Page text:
The wizard stepped back from Ardeth and blocked with his sword this third arrow with ease. Annul then drew his sword and came upon the wizard. They fought until Annul’s sword was out of his hand and just before the wizard was about to strike him too, Ardeth got up, reached for his sword and slashed at the wizard. A long deep cut was made across the chest of the wizard and he fell back, blood soaking his clothes.

‘Fine swordsmen you two are.’ Lord Vorlund declared. ‘But I promise you this: you are not the best. I will find another, and with him I will send an army so large that no longer would your villages be known as the Free Villages, for I will enslave them. And after these three villages are gone, Annul, no longer would Guijan have any outer defenses, and it too will fall. Beware! You two have brought war upon yourselves. And after I kill you, Ardeth, then I will seek this treasure that you were suppose to be keeping.’

‘You will never succeed!’ Ardeth declared.

‘You have no idea of the strength of a wizard.’ The wizard answered.

‘Never can anyone amass such great an army to destroy the Free Villages and Guijan.’ Annul said. ‘And you, warrior of Guijan, have no idea of ancient evils that once roamed this earth. Creatures will be seen that were not before by mere men such as yourself, Annul. I will return, and when I do, none of you will survive.’

With that the wizard gave a hard whistle, loud and piercing it was, and it echoed throughout the plains and the village. Through the gates of the village came a gray horse, the same one Ardeth, Jama and Kari had seen him riding on. Like thunder the horse came and stopped in front of its master. Lord Vorlund mounted his horse, his sword still in his right hand, and he clenched the reigns with his left.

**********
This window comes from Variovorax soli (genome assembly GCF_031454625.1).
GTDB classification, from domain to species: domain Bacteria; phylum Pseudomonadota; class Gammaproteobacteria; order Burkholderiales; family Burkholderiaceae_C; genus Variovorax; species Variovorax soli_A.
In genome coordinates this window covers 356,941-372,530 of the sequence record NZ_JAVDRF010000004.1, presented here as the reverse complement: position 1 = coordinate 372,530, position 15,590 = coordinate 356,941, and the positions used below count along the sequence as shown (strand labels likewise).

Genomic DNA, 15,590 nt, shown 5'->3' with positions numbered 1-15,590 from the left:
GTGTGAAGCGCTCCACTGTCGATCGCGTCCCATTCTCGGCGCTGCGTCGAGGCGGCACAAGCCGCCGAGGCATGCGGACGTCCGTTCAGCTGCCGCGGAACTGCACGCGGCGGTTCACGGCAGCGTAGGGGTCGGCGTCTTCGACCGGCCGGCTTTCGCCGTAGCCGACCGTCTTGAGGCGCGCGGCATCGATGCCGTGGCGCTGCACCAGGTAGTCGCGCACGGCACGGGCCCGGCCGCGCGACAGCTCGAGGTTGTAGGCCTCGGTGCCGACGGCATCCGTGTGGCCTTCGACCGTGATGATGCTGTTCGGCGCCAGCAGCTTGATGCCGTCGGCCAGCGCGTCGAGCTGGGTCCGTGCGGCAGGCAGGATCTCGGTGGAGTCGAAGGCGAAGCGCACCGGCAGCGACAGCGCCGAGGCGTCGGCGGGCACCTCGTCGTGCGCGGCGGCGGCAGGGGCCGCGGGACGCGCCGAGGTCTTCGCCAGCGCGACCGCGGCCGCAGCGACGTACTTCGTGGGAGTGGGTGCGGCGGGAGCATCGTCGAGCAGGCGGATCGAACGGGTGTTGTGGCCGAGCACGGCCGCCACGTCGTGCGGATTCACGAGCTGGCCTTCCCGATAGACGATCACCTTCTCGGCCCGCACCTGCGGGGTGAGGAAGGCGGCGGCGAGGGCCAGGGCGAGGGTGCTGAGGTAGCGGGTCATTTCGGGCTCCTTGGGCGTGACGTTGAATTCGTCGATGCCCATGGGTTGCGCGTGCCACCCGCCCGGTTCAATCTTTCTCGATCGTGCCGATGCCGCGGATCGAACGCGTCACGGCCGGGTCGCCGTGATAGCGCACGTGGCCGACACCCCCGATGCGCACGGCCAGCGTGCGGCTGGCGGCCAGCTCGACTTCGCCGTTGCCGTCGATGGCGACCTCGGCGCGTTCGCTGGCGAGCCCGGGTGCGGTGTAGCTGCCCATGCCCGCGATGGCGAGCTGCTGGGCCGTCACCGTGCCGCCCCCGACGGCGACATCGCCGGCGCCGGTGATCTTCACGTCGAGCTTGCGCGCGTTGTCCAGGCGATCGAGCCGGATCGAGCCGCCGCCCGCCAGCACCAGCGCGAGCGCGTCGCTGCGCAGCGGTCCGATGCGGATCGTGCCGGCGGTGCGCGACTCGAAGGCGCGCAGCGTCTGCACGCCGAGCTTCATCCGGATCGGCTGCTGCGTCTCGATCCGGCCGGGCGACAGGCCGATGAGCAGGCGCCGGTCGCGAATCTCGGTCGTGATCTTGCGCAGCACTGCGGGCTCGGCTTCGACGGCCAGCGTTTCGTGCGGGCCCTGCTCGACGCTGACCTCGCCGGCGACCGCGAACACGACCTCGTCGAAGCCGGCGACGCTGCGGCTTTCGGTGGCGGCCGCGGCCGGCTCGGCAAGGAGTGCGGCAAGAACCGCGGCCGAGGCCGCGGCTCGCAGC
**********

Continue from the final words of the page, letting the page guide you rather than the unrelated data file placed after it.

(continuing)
‘Ride Eäreviel.’ He commanded and was gone. Like the wind, the horse bore his master northwards towards the trees across the plains.

‘He’ll take the great road westwards. He might find comfort and aid in the wilderness.’ Annul announced. ‘Some wizard, never once did I see him use magic. If anything, he was a mad man.’ ‘He was a wizard.’ Ardeth said. ‘He placed spells on both my friends, but I broke his staff, and they were set free, but they are still unconscious. Can you help me take them inside?’ ‘No need.’ Annul announced, pointing to the two.

Jama and Kari were both getting up. With the absence of Lord Vorlund, the air seemed more pleasant and cool. Kari was looking around her, not knowing where she was, while Jama looked from Ardeth to Annul, and had guessed most of what had happened.

The sun had already totally gone down, and few stars were already visible in the partially clouded twilight sky. The cool breeze blew over the village and refreshed the four, who sat on the ground, saying nothing. All were still tired from their ordeal. It was Kari who first spoke. ‘What happened? Why are we all here?’ She asked.

‘We had a battle with the wizard.’ Ardeth said. ‘How did you get here?’

‘I don’t know.’ Kari replied. ‘When you took off with the old man to see swords, I was desperately trying to keep up. I guess the two of you didn’t realize how fast you were walking. Someone touched me on the back, and I turned around to see the wizard standing there. After then, I remembered nothing.’

‘What happened to him?’ Jama asked. ‘Where is he now?’